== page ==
To our knowledge, this is the first successful report of minocycline adjunct treatment for DS. Minocycline effectively reduced primary and enduring negative symptoms in our patient. These antipsychotic effects are likely to be due exclusively to minocycline, because our patient did not suffer any infectious or immune disease.
Our success with minocycline as adjunct therapy to aripiprazole in a patient with DS is consistent with case reports and with randomized, double-blind, placebo-controlled trials indicating that minocycline adjunct therapy can improve negative symptoms in patients with early-phase or chronic schizophrenia.8,18–20,22,28–30 These findings are consistent with the notion that during schizophrenia, activated microglia produce various inflammatory cytokines that contribute to neuropathology.6–11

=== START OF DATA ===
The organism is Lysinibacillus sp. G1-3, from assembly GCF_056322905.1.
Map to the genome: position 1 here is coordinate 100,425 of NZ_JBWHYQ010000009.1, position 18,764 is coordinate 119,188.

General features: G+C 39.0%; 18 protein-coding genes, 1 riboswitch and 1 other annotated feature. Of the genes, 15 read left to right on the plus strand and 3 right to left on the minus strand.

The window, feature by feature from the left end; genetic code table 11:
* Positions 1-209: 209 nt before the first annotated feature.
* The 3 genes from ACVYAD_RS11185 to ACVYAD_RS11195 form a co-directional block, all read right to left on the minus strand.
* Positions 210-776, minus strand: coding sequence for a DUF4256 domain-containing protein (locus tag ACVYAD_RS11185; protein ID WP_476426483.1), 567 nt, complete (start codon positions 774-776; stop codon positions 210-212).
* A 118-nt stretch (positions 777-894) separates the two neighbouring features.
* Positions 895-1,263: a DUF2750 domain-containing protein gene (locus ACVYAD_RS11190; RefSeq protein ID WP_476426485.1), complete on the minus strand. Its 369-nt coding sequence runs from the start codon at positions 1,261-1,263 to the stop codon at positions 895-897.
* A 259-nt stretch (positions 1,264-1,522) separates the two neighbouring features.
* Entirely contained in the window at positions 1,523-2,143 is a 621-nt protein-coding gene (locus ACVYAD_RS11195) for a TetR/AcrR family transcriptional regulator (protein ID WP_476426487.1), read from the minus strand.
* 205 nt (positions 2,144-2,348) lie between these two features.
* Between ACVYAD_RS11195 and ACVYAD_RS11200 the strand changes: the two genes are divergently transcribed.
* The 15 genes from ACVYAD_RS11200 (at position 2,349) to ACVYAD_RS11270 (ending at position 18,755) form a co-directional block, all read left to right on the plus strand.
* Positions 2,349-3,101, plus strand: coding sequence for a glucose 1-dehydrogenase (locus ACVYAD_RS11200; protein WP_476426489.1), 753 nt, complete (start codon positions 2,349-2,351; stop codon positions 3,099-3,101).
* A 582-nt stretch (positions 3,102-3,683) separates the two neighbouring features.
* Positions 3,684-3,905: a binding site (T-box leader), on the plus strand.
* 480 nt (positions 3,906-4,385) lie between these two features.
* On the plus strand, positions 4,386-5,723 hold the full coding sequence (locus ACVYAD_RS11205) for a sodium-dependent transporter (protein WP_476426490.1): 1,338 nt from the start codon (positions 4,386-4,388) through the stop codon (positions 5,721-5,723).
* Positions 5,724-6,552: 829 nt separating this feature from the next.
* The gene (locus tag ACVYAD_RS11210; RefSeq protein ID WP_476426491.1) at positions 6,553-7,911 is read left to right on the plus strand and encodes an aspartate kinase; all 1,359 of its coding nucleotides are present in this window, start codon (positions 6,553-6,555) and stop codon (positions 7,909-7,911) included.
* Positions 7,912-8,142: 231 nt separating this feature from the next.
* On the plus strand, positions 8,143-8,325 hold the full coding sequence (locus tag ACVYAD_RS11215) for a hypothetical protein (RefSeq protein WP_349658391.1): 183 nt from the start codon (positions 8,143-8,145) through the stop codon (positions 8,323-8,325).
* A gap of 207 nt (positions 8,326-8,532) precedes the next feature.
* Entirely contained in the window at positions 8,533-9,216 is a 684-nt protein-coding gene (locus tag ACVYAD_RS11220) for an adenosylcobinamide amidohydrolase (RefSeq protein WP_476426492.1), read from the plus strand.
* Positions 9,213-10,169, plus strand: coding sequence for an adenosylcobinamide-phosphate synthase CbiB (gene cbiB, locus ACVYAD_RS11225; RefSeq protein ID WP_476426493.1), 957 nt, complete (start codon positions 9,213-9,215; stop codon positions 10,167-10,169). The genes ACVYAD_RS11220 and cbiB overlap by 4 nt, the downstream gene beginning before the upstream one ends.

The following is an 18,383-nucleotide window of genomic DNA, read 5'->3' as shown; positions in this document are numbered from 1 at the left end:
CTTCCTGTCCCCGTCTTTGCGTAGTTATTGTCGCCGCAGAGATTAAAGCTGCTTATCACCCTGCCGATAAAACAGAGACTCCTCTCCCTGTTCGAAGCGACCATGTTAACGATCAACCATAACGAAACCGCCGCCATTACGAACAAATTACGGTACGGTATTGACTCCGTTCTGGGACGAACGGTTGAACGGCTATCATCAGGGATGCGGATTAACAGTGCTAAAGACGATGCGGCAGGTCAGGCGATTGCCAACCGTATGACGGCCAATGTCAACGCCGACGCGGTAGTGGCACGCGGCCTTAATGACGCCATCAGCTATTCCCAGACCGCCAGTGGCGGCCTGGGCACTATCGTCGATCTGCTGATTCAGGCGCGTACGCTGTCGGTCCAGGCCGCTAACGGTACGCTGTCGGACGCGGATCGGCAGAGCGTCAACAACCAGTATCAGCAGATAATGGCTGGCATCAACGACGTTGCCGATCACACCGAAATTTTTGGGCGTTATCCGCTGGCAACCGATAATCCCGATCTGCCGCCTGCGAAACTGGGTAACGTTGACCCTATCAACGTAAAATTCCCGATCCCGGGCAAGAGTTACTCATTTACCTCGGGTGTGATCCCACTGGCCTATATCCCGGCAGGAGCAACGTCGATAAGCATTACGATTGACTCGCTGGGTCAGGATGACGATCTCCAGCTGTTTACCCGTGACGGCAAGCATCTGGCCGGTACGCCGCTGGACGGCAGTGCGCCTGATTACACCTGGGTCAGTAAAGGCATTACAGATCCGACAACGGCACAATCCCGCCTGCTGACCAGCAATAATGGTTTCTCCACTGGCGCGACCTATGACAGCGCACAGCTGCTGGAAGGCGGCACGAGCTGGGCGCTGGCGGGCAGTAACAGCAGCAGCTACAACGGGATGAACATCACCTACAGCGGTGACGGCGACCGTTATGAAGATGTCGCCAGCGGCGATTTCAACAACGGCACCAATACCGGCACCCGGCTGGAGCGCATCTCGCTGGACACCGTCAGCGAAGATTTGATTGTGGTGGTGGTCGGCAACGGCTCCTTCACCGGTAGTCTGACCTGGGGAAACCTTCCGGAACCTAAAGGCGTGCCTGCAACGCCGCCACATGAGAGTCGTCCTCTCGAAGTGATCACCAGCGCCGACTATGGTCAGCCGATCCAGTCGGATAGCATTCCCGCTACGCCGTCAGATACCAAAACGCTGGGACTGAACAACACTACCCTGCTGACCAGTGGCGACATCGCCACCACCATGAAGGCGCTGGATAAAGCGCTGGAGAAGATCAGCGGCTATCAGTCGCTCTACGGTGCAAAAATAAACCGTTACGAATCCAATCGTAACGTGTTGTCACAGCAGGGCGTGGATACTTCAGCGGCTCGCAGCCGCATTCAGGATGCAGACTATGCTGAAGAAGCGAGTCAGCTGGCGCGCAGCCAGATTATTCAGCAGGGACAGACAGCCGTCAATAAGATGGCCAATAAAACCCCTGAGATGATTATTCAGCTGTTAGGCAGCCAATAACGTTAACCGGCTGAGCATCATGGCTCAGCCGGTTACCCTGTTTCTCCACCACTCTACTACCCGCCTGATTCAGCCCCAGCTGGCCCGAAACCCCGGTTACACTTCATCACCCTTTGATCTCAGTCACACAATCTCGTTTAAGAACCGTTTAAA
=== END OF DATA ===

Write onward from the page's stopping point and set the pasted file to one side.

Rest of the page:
Cognitive evaluation of our patient using the CANTAB showed that minocycline led to improvement on several dimensions of attention, memory, and executive function. The Rapid Visual Information Processing Test assesses sustained attention, which is highly sensitive to brain damage or dysfunction. The Pattern-recognition Memory Test assesses visuospatial memory domains. The Delayed Matching to Sample Test assesses simultaneous visual matching ability and short-term visual recognition memory for nonverbalizable patterns. Improvement was also seen on the Battery’s three tests of executive function: the Spatial Working Memory Test assesses ability to retain and manipulate information in spatial working memory, the Intra/extradimensional Shift Test assesses cognitive shifting and flexibility, and the Stockings of Cambridge Test assesses planning and organizing a goal-oriented sequence of actions.31 Our results suggest that minocycline as adjunct therapy to atypical antipsychotics may decrease damage to different domains of cognitive function, which is consistent with previous studies.19,20 In contrast, one study found no significant cognitive difference between patients treated with minocycline or placebo, except in attention.18 This discrepancy may reflect the heterogeneity of schizophrenia and differences among cognitive testing tools.